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With today's availability of processed and canned foods some of which are superb quality and very nice to eat, with amazing shelf life, I reckon the only people who would get scurvy at sea are those that actually want to and work towards it.

And I reckon there's not too many of them.
 

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Cal 9.2 SilverSwan
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302 Posts
If you drink "Pussers painkillers" you will never have to worry about acquiring scurvy. It is caused by a vitamin "C" deficiency, which can be found in citrus fruits, blackcurrents, guava, kiwifruit, papaya, tomatoes strawberries are one of the best, carrots, peppers, broccoli cabbage, spinach and is added to some candies and sort drinks. If all you had was salted pork, hard tack and rum/water, you would miss out on most of your vitamins needs...
 

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Aeolus II
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670 Posts
Is scurvey still a threat?

Back in the late 70s i worked as a photojournalist. One story I covered after I had been conoeing on the Potomac River just outside the Washington beltway. I discovered a man living on an island in the river only accessible by canoe.

A few days later, reporter and I went to meet this guy and learn his story. Seems he was living a very simple life, eating just peanut butter spread on homemade buckwheat pancakes made with boiled rain water. He had no vegetables and not other supplements; he was trying to learn if modern man could get scurvy. We met him after had had been living there for over 4 years, and still no scurvy.

As a side note, he was also working out PI manually to see if it ever did repeat (he believed it would but computers were part of a conspiracy to keep it secret). He was an interesting character that just might have needed some meds to nudge him back to the side of normal.<?xml:namespace prefix = o ns = "urn:schemas-microsoft-com:eek:ffice:eek:ffice" /><o:p></o:p>
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Irrationally Exuberant
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1,460 Posts
So, I assume you're kidding around, right? Sailors here have no more experience with scurvy than they do with walking the plank or being keelhauled.
 

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Registered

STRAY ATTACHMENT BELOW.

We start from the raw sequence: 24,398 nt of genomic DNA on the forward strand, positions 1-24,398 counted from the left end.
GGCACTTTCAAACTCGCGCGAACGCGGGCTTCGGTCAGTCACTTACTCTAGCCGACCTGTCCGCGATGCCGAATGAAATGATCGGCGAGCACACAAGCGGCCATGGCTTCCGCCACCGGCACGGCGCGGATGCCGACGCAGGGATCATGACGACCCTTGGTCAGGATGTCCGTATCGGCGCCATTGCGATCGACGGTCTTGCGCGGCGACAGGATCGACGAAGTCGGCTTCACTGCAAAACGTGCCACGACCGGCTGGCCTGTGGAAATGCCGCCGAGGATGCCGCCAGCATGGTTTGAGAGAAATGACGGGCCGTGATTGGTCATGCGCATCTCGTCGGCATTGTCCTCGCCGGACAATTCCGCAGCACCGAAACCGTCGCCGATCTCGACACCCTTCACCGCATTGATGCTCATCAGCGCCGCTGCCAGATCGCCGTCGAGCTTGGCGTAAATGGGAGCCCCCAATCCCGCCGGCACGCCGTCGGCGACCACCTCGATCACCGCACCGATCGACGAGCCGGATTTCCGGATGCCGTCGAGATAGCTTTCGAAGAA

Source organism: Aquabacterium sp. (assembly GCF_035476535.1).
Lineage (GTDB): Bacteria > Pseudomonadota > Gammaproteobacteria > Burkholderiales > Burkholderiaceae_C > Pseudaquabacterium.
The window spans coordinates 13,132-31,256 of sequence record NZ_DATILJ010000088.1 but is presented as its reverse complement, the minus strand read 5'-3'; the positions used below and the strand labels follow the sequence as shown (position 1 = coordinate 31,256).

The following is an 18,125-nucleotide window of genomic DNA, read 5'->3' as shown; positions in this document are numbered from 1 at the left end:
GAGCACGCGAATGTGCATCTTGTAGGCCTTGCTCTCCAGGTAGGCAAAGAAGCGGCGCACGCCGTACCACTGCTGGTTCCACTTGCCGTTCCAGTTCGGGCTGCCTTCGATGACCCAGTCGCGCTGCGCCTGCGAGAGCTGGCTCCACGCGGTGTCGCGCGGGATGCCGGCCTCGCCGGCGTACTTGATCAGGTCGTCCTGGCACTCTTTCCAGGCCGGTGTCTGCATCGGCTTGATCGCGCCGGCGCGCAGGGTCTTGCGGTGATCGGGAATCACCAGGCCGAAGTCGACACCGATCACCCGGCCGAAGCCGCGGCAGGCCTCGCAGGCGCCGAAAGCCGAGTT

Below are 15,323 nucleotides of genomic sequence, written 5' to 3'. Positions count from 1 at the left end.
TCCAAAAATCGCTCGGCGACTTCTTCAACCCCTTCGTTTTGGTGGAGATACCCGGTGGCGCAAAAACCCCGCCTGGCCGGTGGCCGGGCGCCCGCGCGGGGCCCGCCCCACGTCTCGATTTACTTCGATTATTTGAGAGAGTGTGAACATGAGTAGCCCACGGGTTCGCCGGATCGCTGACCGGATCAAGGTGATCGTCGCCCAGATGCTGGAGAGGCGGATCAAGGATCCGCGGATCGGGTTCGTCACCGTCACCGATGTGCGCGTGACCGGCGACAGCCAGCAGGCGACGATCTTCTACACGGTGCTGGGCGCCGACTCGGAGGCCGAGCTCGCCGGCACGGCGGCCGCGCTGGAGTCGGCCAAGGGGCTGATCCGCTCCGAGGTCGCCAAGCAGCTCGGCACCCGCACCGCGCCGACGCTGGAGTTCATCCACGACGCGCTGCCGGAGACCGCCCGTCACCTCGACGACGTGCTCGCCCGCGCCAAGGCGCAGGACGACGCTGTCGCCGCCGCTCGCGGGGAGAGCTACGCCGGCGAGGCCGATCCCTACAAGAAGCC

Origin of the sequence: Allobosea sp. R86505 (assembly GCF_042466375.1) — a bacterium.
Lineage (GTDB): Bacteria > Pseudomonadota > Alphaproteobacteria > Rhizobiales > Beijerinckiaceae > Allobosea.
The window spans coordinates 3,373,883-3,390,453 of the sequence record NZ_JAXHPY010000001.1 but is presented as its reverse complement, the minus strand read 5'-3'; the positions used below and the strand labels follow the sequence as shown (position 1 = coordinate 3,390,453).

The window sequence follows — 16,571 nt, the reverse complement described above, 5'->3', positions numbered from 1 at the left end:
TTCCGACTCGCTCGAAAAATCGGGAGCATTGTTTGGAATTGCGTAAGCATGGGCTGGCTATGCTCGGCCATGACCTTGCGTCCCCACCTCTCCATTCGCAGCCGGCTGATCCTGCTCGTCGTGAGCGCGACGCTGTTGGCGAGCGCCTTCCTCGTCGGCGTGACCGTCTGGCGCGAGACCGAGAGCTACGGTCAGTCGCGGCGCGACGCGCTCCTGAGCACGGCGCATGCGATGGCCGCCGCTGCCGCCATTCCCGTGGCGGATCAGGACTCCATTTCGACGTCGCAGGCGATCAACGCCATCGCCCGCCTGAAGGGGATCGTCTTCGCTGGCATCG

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I read about a sailer who got scurvy. She had neglected her diet eating no fresh fruit or vegetables. Her gums started bleeding and she bruised very easily. Then she realised what was happening and she took vitamin C tablets and was soon well.
 

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Super Fuzzy
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17,132 Posts
Hello,

This is my first thread. I am interested in scurvy.
Due to your sailing experience have you had scurvy? How do think about it? Was it bad for you? And how did you deal with it?

People may think it is cool when Jack 'Johnny Depp' Sparrow has scurvy. But you?



Regards,

(Link Removed by TDW)
Was it bad for you ? Sounds like lurve gone wrong !

Anywho..thanks for your interest and our advertising department will be in touch.
 

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Iroquois MkII
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241 Posts
Yarr, like all sailors on this board, I am constantly beset by the evils of scurvy. The rest of these bloody-gummed salty dogs are too embarrassed to admit they have this horrifying condition. They claim it's just a lack of flossing, but I know better!

Heed my words, landlubber! Recovering from a bout of consumption, the cabin boy did deliver to me a fine soup of fish entrails and barnacle shells. Little did I know that the first scurvy-ridden mate, who had always been jealous of me, had spit into my soup, and thus passed his scurvy on to me. In those days, we didn't know about your fancy "vitamins", and thus could pass it along like the common cold.

Eventually, after months adrift on Lake Champlaign, we were forced to eat the first mate. And the cabin boy. And some fava beans, with a bottle of Chianti. That seemed to clear up the scurvy nicely.

Yarr, be there any other 19th century ailments you need to know about? Let me tell you the tale of how I caught the gout from a wench in Wichita...
 
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